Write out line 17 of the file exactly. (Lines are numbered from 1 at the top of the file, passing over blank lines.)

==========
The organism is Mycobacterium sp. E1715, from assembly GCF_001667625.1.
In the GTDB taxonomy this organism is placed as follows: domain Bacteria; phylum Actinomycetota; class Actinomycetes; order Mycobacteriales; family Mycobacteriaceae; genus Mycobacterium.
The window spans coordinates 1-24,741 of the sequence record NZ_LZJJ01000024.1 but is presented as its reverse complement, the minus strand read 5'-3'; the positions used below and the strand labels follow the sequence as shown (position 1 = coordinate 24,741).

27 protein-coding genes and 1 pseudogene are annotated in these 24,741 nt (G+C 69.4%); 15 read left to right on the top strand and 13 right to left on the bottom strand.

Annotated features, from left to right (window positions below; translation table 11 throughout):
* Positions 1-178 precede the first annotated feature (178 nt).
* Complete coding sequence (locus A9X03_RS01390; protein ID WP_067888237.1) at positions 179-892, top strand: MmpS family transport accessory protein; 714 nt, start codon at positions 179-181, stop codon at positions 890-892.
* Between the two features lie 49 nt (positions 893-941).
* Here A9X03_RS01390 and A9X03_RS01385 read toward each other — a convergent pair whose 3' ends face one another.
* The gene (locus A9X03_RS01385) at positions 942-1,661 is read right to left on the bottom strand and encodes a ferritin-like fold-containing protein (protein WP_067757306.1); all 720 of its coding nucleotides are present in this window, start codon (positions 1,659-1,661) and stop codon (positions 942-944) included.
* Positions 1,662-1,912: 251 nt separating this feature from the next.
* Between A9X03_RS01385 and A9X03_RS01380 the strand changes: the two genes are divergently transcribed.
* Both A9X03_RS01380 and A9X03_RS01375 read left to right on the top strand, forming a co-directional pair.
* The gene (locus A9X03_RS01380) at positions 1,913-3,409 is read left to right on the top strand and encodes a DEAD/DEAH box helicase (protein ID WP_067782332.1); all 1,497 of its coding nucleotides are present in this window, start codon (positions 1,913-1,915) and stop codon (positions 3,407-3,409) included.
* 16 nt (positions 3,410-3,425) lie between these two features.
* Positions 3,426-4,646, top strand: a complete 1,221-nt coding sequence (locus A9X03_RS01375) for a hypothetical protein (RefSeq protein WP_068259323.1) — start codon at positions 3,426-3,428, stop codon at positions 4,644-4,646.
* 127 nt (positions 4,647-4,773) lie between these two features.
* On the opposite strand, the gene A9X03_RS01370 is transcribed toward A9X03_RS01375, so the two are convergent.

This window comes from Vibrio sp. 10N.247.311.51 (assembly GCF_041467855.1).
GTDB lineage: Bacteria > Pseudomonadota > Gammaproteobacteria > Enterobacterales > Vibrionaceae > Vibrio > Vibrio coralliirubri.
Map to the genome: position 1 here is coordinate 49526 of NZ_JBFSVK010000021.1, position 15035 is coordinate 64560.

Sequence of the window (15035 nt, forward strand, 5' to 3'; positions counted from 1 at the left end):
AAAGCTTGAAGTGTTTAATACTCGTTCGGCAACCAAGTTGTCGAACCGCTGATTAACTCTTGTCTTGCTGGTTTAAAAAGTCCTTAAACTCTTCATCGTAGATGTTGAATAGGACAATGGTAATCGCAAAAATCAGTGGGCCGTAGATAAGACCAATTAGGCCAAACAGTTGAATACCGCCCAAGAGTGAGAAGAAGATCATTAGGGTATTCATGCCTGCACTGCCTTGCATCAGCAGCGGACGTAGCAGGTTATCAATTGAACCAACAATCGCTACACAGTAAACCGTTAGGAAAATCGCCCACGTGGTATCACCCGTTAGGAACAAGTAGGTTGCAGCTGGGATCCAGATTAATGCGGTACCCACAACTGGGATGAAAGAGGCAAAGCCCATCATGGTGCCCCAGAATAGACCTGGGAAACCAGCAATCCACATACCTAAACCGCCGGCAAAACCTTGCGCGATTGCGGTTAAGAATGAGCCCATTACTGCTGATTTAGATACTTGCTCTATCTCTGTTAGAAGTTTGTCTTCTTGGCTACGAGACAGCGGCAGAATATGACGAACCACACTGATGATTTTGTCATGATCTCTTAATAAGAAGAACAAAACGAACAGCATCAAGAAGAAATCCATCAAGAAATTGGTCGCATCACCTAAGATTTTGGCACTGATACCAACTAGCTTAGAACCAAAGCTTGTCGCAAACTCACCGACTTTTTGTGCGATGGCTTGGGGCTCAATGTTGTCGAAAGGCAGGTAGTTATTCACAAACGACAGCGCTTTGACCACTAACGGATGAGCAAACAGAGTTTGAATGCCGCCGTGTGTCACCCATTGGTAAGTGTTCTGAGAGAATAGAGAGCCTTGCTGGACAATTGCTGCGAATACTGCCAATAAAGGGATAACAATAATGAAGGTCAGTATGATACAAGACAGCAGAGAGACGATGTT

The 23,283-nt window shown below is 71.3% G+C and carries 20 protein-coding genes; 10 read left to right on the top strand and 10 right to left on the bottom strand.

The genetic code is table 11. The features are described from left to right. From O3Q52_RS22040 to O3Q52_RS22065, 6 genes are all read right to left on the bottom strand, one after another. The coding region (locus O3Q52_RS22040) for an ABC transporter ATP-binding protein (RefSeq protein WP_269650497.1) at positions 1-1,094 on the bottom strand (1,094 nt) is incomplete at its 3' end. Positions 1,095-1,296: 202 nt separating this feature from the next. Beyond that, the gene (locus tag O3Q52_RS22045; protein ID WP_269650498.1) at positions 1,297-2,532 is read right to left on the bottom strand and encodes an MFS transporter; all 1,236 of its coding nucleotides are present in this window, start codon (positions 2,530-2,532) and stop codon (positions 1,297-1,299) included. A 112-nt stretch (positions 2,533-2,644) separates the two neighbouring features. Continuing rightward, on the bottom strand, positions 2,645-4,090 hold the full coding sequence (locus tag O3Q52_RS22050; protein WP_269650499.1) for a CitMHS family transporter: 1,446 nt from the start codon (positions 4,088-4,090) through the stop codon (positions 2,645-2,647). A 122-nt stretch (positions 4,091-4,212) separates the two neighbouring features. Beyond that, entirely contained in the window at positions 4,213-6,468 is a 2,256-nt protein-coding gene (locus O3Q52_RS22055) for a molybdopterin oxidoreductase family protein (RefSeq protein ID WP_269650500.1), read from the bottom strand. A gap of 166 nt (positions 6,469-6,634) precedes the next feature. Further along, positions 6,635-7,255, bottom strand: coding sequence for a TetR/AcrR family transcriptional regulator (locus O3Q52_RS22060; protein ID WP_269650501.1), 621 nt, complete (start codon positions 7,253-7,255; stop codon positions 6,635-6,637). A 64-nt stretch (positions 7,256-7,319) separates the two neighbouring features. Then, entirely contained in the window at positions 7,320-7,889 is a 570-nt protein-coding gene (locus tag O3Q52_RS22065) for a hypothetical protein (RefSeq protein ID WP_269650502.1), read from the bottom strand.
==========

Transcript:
* 127 nt (positions 4,647-4,773) lie between these two features.